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'I would've gave my life just to bring my babies back' Victims family speaks for first time after deadly house fire in Brazil

December 5, 2016 remains a nightmare on repeat for Marisha Stewart.

Posted: Dec. 5, 2017 10:32 PM
Updated: Dec. 5, 2017 11:21 PM

BRAZIL, Ind. (WTHI) - December 5, 2016 remains a nightmare on repeat for Marisha Stewart.

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"I just remember yelling, screaming for help," she said, "The smell, I smell smoke, I instantly go into a panic attack, fires, sirens."

It's all triggers and reminders of what happened that night. 

A fire submerged their home on Mechanic Street. Stewart would survive, but her two children and infant grandaughter would not.

"I would've gave my life just to bring my babies back," said Stewart. 

Raven Tedder, Stewart's daughter, was a young, hard-working mother.

"Raven had the biggest heart, she would give the shirt off her back to anybody," she said, "The most beautiful smile, could light up a room and could sing like a canary. She's the best mother."

Raven's daughter, Zoiey, was the happiest part of her parents' life, an angel to Stewart. 

"She was an amazing little girl," Stewart said, "She brought so much happiness to her dad and her mother."

Shyloi was Stewart's youngest son, also known for his caring heart.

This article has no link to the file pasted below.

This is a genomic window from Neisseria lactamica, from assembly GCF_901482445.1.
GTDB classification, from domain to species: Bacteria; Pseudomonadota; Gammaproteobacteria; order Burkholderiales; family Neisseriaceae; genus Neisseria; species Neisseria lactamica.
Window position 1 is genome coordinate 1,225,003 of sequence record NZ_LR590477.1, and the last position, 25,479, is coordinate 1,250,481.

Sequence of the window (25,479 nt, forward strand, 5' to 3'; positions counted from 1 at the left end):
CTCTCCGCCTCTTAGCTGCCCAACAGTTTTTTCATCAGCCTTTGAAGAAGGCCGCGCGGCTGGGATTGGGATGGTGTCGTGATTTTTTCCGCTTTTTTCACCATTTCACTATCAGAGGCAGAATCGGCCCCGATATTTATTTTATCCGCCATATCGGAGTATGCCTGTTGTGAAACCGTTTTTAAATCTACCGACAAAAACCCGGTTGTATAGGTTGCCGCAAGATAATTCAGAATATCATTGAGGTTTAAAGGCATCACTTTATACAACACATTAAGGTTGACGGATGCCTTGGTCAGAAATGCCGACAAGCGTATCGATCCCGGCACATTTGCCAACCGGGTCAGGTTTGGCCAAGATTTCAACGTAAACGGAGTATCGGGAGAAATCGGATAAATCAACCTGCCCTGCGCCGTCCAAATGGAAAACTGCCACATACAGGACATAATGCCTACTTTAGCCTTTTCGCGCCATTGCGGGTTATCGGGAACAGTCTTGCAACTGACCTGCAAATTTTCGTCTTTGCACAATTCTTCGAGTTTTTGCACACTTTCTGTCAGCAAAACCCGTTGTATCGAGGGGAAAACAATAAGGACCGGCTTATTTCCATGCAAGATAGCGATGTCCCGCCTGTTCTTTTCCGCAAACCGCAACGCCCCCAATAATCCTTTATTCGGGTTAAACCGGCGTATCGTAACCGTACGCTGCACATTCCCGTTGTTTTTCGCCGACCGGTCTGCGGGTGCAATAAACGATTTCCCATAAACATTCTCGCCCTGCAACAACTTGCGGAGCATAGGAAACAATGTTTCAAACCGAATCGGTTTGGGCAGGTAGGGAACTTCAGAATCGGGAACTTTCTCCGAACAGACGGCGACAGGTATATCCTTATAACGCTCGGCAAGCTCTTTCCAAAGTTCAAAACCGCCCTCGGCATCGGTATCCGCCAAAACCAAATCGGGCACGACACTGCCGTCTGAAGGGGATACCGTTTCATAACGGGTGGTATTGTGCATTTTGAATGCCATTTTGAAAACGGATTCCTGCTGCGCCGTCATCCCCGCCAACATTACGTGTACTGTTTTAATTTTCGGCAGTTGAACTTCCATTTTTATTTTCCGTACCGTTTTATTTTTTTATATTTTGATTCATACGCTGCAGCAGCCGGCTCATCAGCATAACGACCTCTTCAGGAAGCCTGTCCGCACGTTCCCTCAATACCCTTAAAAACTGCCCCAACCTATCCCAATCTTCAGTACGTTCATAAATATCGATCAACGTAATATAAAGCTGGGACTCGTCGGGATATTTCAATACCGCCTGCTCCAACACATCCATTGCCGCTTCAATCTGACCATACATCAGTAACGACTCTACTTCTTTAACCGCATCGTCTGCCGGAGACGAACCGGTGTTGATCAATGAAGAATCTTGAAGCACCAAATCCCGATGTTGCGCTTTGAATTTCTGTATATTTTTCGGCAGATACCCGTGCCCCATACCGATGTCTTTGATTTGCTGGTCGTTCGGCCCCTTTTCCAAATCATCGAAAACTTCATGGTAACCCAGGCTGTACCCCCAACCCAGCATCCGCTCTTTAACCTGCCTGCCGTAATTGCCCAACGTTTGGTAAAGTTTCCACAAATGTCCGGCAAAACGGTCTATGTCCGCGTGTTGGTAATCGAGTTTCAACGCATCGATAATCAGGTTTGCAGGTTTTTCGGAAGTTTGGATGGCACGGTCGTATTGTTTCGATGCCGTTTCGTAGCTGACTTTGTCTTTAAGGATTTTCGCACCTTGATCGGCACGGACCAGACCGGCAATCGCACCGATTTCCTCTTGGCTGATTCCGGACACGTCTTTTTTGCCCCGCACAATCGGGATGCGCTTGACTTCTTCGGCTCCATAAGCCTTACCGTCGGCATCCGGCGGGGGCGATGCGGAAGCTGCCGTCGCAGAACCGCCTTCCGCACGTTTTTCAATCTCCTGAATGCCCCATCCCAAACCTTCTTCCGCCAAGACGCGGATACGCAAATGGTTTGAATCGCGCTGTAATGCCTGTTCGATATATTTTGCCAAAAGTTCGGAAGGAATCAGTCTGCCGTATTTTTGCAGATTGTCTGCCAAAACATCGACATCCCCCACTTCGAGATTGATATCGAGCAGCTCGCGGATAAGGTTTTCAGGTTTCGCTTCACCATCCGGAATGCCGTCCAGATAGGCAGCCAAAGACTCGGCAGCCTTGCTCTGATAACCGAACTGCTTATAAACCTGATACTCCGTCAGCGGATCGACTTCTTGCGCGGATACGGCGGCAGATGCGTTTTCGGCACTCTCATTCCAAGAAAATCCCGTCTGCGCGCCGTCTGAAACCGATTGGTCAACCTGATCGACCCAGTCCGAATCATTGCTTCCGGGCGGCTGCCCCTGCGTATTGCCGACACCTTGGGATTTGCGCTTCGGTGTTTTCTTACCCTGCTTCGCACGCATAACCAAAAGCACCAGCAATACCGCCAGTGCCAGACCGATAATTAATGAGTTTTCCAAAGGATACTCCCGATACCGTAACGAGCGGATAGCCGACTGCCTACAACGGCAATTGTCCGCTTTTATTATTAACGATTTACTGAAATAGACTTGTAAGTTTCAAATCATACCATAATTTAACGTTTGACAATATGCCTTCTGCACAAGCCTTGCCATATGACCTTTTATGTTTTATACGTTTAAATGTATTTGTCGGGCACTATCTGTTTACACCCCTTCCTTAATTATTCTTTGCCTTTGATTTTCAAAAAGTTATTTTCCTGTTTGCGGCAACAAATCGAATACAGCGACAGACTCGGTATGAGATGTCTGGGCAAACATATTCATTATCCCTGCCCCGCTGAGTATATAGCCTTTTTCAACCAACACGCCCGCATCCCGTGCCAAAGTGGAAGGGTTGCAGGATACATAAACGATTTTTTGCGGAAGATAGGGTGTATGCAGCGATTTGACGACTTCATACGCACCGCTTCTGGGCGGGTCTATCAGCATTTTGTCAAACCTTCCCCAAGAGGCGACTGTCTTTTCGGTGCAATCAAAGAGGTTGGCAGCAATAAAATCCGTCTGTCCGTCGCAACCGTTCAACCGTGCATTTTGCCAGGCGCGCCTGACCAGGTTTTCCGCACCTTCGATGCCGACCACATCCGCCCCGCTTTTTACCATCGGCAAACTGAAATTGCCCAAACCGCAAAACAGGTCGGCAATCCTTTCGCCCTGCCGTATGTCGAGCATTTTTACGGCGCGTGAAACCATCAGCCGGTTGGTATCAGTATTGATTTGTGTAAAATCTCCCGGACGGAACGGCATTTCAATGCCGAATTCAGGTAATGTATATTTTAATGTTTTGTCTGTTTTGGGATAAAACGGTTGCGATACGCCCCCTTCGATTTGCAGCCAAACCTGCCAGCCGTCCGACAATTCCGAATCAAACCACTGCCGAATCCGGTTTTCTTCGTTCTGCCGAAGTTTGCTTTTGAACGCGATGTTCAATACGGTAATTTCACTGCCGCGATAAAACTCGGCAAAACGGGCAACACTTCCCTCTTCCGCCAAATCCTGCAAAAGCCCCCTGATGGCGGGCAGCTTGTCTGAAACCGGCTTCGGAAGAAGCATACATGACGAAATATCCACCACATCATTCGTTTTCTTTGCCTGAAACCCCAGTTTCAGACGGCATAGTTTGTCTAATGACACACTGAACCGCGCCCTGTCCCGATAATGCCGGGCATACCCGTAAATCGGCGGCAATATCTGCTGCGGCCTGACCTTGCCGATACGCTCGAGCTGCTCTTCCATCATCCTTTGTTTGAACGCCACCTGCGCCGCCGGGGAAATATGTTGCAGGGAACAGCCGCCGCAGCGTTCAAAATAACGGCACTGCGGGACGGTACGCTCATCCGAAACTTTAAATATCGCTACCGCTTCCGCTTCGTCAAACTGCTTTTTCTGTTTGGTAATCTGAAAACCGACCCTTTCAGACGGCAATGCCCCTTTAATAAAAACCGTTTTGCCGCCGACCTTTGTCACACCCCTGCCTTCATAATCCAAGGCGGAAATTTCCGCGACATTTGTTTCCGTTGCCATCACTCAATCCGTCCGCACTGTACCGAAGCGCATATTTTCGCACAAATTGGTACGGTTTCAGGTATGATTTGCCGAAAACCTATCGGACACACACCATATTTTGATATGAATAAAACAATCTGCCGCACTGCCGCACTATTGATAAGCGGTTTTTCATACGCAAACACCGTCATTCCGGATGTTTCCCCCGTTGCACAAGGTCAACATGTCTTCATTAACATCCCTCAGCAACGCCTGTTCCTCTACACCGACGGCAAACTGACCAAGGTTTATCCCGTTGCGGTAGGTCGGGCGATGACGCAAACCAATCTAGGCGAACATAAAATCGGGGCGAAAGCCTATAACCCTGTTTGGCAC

"He was my youngest baby," she said, "He was spoiled, very much so. He had this character that called himself Dr. Mendo, anybody that had booboos, Dr. Mendo mended."

The family's home on Mechanic Street would be the last place they'd all be together. The house has since been torn down and is no longer there. It may be an empty lot now, but the memories are still present.

"My son and his siblings, my daughter, would play out here," she said, "They used to come out here and have leaf fights, water balloon fights." 

"I can still picture where everything was in my home, this day," she added, "This big, empty space is how I feel sometimes."

For Stewart, her life is lived in slow motion. Her surviving children, she says, are staying with other family members while she works to get back on her feet. Every day, she's constantly thinking about that night, along with the what ifs. 

"I still haven't recovered, I don't think I ever will," she said, "You have to learn to deal with it every day, day by day." 

As for what keeps her going every day, it's being a mother to her remaining children and the ones she lost.

"I remember being in the hospital with my babies when they took their last breath," she said, "I was there when they took their first and their last, and that's something I'll never forget."

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